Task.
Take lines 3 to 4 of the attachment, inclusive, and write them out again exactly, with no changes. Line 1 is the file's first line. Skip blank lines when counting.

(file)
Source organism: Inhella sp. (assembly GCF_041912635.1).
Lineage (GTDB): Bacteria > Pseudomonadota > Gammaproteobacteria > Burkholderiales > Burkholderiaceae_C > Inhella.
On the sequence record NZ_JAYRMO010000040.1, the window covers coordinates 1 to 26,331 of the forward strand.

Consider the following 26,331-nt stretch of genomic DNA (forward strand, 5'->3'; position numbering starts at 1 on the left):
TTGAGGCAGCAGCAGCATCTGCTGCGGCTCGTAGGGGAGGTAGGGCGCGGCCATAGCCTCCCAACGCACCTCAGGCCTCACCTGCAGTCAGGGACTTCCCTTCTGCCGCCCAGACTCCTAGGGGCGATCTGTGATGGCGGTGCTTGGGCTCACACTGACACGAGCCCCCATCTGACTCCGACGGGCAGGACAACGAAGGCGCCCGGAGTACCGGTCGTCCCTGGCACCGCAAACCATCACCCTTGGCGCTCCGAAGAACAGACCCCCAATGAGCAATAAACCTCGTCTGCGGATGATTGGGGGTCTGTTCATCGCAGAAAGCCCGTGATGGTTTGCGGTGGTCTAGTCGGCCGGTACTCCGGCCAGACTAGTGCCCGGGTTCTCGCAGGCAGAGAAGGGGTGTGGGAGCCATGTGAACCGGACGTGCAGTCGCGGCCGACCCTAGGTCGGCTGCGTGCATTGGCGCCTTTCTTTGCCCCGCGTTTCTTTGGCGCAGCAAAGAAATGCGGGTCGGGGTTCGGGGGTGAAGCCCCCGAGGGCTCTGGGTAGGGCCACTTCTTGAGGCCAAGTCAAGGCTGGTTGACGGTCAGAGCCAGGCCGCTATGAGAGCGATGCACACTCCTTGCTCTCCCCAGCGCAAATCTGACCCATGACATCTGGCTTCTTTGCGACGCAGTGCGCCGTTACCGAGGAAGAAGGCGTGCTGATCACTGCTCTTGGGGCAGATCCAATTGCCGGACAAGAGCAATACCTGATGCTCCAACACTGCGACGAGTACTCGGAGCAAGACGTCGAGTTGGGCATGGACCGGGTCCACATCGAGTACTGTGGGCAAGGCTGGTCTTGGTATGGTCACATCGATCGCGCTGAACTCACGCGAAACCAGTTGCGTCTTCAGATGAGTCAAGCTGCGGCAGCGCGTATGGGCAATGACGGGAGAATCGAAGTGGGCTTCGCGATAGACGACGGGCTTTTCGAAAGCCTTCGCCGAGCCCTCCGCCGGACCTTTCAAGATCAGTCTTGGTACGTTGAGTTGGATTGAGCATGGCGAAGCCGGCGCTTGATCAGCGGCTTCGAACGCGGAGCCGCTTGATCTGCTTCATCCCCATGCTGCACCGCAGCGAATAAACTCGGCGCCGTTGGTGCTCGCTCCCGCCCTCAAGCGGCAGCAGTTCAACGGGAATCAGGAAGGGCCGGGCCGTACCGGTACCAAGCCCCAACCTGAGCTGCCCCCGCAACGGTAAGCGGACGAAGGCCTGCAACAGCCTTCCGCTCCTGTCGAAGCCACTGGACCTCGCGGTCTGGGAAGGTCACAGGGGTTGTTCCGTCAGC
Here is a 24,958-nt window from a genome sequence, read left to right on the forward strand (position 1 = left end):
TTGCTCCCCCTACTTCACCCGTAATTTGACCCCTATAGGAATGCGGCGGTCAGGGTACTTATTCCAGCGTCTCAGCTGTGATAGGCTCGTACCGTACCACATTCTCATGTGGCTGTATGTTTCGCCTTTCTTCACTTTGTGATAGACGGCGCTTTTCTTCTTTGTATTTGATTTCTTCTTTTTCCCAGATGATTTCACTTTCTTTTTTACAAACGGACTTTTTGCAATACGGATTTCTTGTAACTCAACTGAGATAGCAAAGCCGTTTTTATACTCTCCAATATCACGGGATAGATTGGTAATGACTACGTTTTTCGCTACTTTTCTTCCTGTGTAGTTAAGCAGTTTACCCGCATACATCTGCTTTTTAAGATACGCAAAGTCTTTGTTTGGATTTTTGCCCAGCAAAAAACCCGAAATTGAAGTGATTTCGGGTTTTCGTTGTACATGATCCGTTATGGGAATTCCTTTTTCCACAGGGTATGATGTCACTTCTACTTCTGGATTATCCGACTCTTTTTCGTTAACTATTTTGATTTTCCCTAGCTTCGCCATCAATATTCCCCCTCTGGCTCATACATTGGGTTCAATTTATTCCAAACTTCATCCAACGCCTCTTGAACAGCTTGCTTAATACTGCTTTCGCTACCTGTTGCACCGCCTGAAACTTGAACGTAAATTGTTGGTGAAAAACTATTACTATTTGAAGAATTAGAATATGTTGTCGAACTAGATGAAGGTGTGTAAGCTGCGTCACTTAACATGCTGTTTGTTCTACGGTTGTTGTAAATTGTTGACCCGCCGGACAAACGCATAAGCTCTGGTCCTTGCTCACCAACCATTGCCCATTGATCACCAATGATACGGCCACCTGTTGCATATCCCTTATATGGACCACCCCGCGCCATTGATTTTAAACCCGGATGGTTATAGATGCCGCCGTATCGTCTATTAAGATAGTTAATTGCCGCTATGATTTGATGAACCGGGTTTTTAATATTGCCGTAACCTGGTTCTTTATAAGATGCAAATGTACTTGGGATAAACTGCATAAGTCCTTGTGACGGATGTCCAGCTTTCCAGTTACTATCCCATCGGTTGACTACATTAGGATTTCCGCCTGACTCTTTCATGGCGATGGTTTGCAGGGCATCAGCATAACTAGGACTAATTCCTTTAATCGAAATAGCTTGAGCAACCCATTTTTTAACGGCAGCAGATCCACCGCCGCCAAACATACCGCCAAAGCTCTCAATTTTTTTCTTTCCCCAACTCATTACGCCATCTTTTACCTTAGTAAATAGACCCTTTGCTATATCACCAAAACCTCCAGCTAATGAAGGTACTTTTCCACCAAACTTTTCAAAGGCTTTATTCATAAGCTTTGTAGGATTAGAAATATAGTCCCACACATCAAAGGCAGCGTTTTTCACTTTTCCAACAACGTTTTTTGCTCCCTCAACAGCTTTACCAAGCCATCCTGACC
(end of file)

On the sequence record NZ_JAYRMO010000040.1, the window covers coordinates 1 to 26,331 of the forward strand.

Consider the following 26,331-nt stretch of genomic DNA (forward strand, 5'->3'; position numbering starts at 1 on the left):